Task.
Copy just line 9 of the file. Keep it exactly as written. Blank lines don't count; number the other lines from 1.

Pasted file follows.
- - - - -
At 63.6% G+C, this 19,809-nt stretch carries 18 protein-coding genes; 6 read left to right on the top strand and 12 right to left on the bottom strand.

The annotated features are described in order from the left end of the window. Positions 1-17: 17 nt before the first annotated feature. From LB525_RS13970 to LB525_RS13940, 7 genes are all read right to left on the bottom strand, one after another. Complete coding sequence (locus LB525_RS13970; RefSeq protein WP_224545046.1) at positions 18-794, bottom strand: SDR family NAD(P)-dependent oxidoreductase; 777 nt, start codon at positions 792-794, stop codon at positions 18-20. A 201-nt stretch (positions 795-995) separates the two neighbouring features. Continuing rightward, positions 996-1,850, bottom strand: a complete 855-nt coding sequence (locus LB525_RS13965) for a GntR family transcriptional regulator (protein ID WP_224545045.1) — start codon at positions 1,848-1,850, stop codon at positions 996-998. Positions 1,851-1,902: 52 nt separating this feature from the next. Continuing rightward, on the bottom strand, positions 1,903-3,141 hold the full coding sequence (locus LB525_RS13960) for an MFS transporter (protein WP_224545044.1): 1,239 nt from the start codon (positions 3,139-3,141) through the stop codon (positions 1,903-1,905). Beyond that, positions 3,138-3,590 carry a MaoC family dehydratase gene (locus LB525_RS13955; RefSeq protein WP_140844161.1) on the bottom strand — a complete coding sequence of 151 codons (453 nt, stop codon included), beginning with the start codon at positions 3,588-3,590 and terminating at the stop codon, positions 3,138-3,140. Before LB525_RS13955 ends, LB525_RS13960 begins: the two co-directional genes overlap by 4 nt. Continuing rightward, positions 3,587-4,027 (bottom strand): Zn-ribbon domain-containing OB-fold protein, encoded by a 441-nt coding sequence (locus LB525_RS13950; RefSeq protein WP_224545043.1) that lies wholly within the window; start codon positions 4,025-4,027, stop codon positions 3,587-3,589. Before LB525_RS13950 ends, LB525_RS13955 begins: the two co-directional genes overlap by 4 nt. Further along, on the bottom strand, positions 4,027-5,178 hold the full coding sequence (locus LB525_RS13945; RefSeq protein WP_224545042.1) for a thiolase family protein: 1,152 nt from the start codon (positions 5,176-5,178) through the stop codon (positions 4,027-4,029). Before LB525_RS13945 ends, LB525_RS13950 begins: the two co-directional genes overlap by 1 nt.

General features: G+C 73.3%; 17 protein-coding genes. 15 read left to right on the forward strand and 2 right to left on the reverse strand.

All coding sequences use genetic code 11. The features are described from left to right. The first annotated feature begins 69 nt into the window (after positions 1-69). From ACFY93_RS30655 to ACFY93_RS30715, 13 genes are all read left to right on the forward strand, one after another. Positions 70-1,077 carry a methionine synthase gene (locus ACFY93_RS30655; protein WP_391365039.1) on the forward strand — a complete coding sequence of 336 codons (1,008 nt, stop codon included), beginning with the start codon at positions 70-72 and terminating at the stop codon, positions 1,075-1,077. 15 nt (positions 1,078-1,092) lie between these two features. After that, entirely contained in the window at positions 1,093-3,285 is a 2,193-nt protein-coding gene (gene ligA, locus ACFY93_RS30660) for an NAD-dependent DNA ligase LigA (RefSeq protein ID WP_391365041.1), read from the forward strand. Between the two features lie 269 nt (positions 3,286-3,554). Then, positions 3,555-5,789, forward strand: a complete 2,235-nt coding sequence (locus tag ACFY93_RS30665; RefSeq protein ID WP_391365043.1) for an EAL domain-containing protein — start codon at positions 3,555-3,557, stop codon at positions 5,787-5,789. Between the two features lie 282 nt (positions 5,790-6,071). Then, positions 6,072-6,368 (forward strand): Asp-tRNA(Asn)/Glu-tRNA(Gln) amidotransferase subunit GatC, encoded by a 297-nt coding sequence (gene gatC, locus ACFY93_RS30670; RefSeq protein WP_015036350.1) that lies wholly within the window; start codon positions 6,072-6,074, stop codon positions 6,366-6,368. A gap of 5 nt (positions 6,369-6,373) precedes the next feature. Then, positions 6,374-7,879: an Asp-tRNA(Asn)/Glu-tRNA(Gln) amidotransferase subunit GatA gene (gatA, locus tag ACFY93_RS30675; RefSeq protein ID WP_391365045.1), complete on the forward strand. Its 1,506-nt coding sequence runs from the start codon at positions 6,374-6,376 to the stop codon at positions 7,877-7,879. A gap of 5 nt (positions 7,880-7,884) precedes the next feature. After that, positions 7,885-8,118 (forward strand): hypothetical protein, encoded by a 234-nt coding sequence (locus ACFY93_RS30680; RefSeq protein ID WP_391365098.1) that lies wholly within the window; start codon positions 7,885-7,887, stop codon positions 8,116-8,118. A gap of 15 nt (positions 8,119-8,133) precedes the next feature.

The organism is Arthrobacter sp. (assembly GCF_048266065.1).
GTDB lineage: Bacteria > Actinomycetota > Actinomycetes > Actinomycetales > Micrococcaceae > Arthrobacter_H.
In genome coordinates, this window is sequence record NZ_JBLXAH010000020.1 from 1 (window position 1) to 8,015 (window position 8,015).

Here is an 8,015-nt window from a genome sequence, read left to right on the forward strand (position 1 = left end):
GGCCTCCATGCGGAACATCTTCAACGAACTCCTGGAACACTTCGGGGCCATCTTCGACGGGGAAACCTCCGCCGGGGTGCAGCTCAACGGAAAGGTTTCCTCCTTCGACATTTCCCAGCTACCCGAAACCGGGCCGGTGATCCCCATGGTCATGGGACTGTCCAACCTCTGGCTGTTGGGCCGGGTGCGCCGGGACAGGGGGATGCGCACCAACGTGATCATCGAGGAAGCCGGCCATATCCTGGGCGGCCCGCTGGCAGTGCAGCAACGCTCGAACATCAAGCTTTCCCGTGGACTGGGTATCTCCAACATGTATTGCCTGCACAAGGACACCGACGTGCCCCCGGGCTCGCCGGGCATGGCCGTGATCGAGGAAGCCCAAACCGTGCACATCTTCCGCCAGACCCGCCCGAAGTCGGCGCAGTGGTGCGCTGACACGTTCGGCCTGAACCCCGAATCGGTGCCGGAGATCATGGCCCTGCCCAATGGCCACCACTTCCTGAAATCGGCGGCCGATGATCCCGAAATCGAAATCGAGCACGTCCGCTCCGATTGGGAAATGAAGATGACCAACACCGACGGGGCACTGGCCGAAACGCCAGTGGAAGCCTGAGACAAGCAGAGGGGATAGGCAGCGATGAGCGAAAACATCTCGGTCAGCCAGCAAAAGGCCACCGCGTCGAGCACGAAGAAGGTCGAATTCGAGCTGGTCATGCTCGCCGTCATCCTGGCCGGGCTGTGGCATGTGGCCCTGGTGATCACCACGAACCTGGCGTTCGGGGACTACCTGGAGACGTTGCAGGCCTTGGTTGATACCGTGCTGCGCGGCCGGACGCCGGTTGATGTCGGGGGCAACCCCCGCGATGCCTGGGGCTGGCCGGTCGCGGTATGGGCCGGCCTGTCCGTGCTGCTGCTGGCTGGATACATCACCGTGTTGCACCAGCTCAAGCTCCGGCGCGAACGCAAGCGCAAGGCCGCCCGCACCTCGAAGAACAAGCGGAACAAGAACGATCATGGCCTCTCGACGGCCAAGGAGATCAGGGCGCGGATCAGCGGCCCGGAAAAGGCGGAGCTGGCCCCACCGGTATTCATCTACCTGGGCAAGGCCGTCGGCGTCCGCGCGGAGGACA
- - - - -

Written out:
GGCCTCCATGCGGAACATCTTCAACGAACTCCTGGAACACTTCGGGGCCATCTTCGACGGGGAAACCTCCGCCGGGGTGCAGCTCAACGGAAAGGTTTCCTCCTTCGACATTTCCCAGCTACCCGAAACCGGGCCGGTGATCCCCATGGTCATGGGACTGTCCAACCTCTGGCTGTTGGGCCGGGTGCGCCGGGACAGGGGGATGCGCACCAACGTGATCATCGAGGAAGCCGGCCATATCCTGGGCGGCCCGCTGGCAGTGCAGCAACGCTCGAACATCAAGCTTTCCCGTGGACTGGGTATCTCCAACATGTATTGCCTGCACAAGGACACCGACGTGCCCCCGGGCTCGCCGGGCATGGCCGTGATCGAGGAAGCCCAAACCGTGCACATCTTCCGCCAGACCCGCCCGAAGTCGGCGCAGTGGTGCGCTGACACGTTCGGCCTGAACCCCGAATCGGTGCCGGAGATCATGGCCCTGCCCAATGGCCACCACTTCCTGAAATCGGCGGCCGATGATCCCGAAATCGAAATCGAGCACGTCCGCTCCGATTGGGAAATGAAGATGACCAACACCGACGGGGCACTGGCCGAAACGCCAGTGGAAGCCTGAGACAAGCAGAGGGGATAGGCAGCGATGAGCGAAAACATCTCGGTCAGCCAGCAAAAGGCCACCGCGTCGAGCACGAAGAAGGTCGAATTCGAGCTGGTCATGCTCGCCGTCATCCTGGCCGGGCTGTGGCATGTGGCCCTGGTGATCACCACGAACCTGGCGTTCGGGGACTACCTGGAGACGTTGCAGGCCTTGGTTGATACCGTGCTGCGCGGCCGGACGCCGGTTGATGTCGGGGGCAACCCCCGCGATGCCTGGGGCTGGCCGGTCGCGGTATGGGCCGGCCTGTCCGTGCTGCTGCTGGCTGGATACATCACCGTGTTGCACCAGCTCAAGCTCCGGCGCGAACGCAAGCGCAAGGCCGCCCGCACCTCGAAGAACAAGCGGAACAAGAACGATCATGGCCTCTCGACGGCCAAGGAGATCAGGGCGCGGATCAGCGGCCCGGAAAAGGCGGAGCTGGCCCCACCGGTATTCATCTACCTGGGCAAGGCCGTCGGCGTCCGCGCGGAGGACA